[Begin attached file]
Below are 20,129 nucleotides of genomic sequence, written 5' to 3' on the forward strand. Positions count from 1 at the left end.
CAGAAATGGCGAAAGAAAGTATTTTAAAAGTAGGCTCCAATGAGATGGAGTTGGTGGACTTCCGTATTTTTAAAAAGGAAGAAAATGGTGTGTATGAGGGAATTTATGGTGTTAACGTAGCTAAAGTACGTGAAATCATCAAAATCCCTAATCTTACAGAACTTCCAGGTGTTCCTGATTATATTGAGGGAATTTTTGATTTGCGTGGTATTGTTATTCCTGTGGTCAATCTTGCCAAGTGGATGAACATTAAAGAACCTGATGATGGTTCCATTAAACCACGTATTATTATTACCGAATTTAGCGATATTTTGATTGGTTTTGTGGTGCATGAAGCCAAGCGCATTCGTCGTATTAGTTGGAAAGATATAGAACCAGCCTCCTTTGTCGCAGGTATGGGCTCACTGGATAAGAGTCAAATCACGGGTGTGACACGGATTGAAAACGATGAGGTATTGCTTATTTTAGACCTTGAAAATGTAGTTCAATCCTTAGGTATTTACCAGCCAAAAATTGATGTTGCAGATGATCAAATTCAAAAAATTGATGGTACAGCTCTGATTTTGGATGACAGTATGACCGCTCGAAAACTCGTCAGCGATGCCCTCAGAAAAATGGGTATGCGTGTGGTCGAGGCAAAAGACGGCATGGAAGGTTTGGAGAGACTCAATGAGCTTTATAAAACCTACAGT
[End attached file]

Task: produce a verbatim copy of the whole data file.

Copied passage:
Below are 20,129 nucleotides of genomic sequence, written 5' to 3' on the forward strand. Positions count from 1 at the left end.
CAGAAATGGCGAAAGAAAGTATTTTAAAAGTAGGCTCCAATGAGATGGAGTTGGTGGACTTCCGTATTTTTAAAAAGGAAGAAAATGGTGTGTATGAGGGAATTTATGGTGTTAACGTAGCTAAAGTACGTGAAATCATCAAAATCCCTAATCTTACAGAACTTCCAGGTGTTCCTGATTATATTGAGGGAATTTTTGATTTGCGTGGTATTGTTATTCCTGTGGTCAATCTTGCCAAGTGGATGAACATTAAAGAACCTGATGATGGTTCCATTAAACCACGTATTATTATTACCGAATTTAGCGATATTTTGATTGGTTTTGTGGTGCATGAAGCCAAGCGCATTCGTCGTATTAGTTGGAAAGATATAGAACCAGCCTCCTTTGTCGCAGGTATGGGCTCACTGGATAAGAGTCAAATCACGGGTGTGACACGGATTGAAAACGATGAGGTATTGCTTATTTTAGACCTTGAAAATGTAGTTCAATCCTTAGGTATTTACCAGCCAAAAATTGATGTTGCAGATGATCAAATTCAAAAAATTGATGGTACAGCTCTGATTTTGGATGACAGTATGACCGCTCGAAAACTCGTCAGCGATGCCCTCAGAAAAATGGGTATGCGTGTGGTCGAGGCAAAAGACGGCATGGAAGGTTTGGAGAGACTCAATGAGCTTTATAAAACCTACAGT